It’s easy to relax and concentrate in the Focus Space of an office, a semi-enclosed area in front of a large window.
Folks employed in these offices can choose from a variety of workspaces – a comfy sofa, a long table, a standing desk or a semi-enclosed carrel. A booth with a proper door affords more privacy if needed.
Gaysorn Property’s Charn says about 85 per cent of the office space in the tower is already occupied. Among the tenants are social networks Facebook and Line, mobile-marketing agency McFiva, and asset-management company Yuanta.
Business continues in the Urban Resort on the 19th and 20th floors, but there’s also ample room for leisure. The outdoor sky garden is a communal space to relax, consult or brainstorm. There’s a glass-wrapped multifunction room called the Crystal Box offering a 270-degree city panorama.
The outdoor sky garden is ideal for business meetings and leisurely chats alike.
Gaysorn Property managing director Fafuen Temboonkiat points out that there’s another “urban retreat” occupying the 10th to 12th floors.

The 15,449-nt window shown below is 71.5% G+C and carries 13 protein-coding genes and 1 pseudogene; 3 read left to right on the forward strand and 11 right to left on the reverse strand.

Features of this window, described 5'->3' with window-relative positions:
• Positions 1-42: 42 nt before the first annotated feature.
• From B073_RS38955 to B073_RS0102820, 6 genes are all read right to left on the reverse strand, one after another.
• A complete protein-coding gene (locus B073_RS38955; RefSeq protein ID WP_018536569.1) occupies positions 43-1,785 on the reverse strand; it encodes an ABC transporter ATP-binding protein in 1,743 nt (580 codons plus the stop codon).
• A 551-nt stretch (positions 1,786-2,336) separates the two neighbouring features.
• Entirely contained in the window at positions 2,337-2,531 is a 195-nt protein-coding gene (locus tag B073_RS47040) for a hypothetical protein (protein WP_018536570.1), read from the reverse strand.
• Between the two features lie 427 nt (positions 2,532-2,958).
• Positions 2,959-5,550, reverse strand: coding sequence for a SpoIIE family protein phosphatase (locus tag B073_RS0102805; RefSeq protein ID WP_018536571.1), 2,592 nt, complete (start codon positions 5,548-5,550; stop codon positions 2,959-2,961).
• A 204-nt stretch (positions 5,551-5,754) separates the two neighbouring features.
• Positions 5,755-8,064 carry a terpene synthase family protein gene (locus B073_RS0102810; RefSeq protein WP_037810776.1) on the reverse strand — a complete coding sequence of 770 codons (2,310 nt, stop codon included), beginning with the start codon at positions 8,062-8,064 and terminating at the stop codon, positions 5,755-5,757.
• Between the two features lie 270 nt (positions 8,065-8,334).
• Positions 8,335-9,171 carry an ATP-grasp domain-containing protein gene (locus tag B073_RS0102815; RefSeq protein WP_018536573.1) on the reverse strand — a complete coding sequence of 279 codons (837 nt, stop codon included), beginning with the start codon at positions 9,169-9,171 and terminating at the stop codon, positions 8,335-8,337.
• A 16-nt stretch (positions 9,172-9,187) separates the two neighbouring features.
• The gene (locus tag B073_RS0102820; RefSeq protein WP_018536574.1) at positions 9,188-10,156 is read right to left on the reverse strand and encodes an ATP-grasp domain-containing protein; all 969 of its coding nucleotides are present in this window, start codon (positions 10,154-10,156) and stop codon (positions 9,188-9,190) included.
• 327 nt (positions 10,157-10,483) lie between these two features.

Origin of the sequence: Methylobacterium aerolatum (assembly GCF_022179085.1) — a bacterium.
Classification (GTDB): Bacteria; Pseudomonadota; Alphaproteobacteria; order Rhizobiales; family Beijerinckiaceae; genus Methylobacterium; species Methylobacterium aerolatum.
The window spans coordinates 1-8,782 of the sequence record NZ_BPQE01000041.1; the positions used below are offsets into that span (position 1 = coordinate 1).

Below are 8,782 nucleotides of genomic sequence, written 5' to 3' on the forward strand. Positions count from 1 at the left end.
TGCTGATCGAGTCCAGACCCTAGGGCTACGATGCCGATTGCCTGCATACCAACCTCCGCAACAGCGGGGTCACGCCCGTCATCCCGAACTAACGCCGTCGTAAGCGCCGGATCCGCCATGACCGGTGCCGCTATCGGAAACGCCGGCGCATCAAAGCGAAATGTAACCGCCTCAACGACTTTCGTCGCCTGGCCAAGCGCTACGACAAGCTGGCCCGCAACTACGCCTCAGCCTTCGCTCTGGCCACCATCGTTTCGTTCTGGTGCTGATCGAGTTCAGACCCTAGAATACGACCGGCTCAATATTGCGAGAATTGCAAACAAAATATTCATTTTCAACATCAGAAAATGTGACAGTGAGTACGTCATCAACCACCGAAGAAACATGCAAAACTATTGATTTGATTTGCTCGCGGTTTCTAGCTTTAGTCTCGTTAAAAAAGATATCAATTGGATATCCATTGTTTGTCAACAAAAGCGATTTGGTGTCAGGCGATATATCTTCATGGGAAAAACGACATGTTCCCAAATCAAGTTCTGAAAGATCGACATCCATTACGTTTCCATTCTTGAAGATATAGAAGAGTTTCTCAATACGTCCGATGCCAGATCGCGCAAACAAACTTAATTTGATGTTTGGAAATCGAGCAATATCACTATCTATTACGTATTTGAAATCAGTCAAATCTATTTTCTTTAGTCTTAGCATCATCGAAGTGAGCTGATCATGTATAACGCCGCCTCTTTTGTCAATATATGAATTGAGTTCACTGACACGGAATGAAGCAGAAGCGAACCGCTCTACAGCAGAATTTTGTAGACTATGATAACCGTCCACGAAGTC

“People work hard, so they also play hard,” he says. “This area has beauty, health, wellness and fitness centres. The Panpuri Spa with its one-of-a-kind onsen facilities will take up a whole floor on its own.”
Where best to eat in this vertical village? Reviews will be forthcoming, but the temptations thus far include Thailand’s first branch of Burger & Lobster and the delightful baked items at an Eric Kayser outlet (don’t miss the croissants).
The adjacent mall has plenty more dining options, of course, and bars and cafes.
Eric Kayser is known for its croissants.
Gaysorn Village executive director Korakot Srivikorn says the approach to retail, food and lifestyle follows a “first and only” concept.
“We try to provide style-centric experiences that people can’t get from e-commerce,” she says. “The dining and drinking venues have been selected for their reputations and their one-of-a-kind offerings.
Riedel Wine Bar and Cellar
“Riedel Wine Bar and Cellar, for example, includes its first showroom of Riedel crystal glassware from Germany and more than 200 different state-of-the-art wine dispensers that ensure a comprehensive tasting experience. They also have delicious Mediterranean-style tapas!”
Also new to Bangkok in the Gaysorn complex are the first flagship stores of skincare brand Erb and Boyy Bag, and architect Duangrit Bunnag’s Lonely Two-legged Creature, which is part chic bar and part street-fashion boutique.